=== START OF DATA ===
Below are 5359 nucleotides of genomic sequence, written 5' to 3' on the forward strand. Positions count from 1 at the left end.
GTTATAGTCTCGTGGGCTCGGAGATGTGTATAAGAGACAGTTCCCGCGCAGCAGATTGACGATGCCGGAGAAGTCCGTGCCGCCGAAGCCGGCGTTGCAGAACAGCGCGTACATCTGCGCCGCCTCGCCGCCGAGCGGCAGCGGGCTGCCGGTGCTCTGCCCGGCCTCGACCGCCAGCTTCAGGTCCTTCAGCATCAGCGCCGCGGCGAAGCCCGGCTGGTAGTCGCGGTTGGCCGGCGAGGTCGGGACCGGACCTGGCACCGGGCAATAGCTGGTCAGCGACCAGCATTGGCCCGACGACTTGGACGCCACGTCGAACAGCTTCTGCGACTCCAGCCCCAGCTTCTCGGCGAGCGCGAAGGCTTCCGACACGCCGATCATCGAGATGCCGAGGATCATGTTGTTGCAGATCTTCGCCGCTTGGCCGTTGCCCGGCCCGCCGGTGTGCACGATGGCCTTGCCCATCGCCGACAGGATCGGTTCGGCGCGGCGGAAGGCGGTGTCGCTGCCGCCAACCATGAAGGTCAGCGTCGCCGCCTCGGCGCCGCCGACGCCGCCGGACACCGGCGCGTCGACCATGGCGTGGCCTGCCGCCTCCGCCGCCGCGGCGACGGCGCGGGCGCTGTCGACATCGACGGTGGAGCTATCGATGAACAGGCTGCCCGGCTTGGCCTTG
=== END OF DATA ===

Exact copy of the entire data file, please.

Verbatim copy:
Below are 5359 nucleotides of genomic sequence, written 5' to 3' on the forward strand. Positions count from 1 at the left end.
GTTATAGTCTCGTGGGCTCGGAGATGTGTATAAGAGACAGTTCCCGCGCAGCAGATTGACGATGCCGGAGAAGTCCGTGCCGCCGAAGCCGGCGTTGCAGAACAGCGCGTACATCTGCGCCGCCTCGCCGCCGAGCGGCAGCGGGCTGCCGGTGCTCTGCCCGGCCTCGACCGCCAGCTTCAGGTCCTTCAGCATCAGCGCCGCGGCGAAGCCCGGCTGGTAGTCGCGGTTGGCCGGCGAGGTCGGGACCGGACCTGGCACCGGGCAATAGCTGGTCAGCGACCAGCATTGGCCCGACGACTTGGACGCCACGTCGAACAGCTTCTGCGACTCCAGCCCCAGCTTCTCGGCGAGCGCGAAGGCTTCCGACACGCCGATCATCGAGATGCCGAGGATCATGTTGTTGCAGATCTTCGCCGCTTGGCCGTTGCCCGGCCCGCCGGTGTGCACGATGGCCTTGCCCATCGCCGACAGGATCGGTTCGGCGCGGCGGAAGGCGGTGTCGCTGCCGCCAACCATGAAGGTCAGCGTCGCCGCCTCGGCGCCGCCGACGCCGCCGGACACCGGCGCGTCGACCATGGCGTGGCCTGCCGCCTCCGCCGCCGCGGCGACGGCGCGGGCGCTGTCGACATCGACGGTGGAGCTATCGATGAACAGGCTGCCCGGCTTGGCCTTG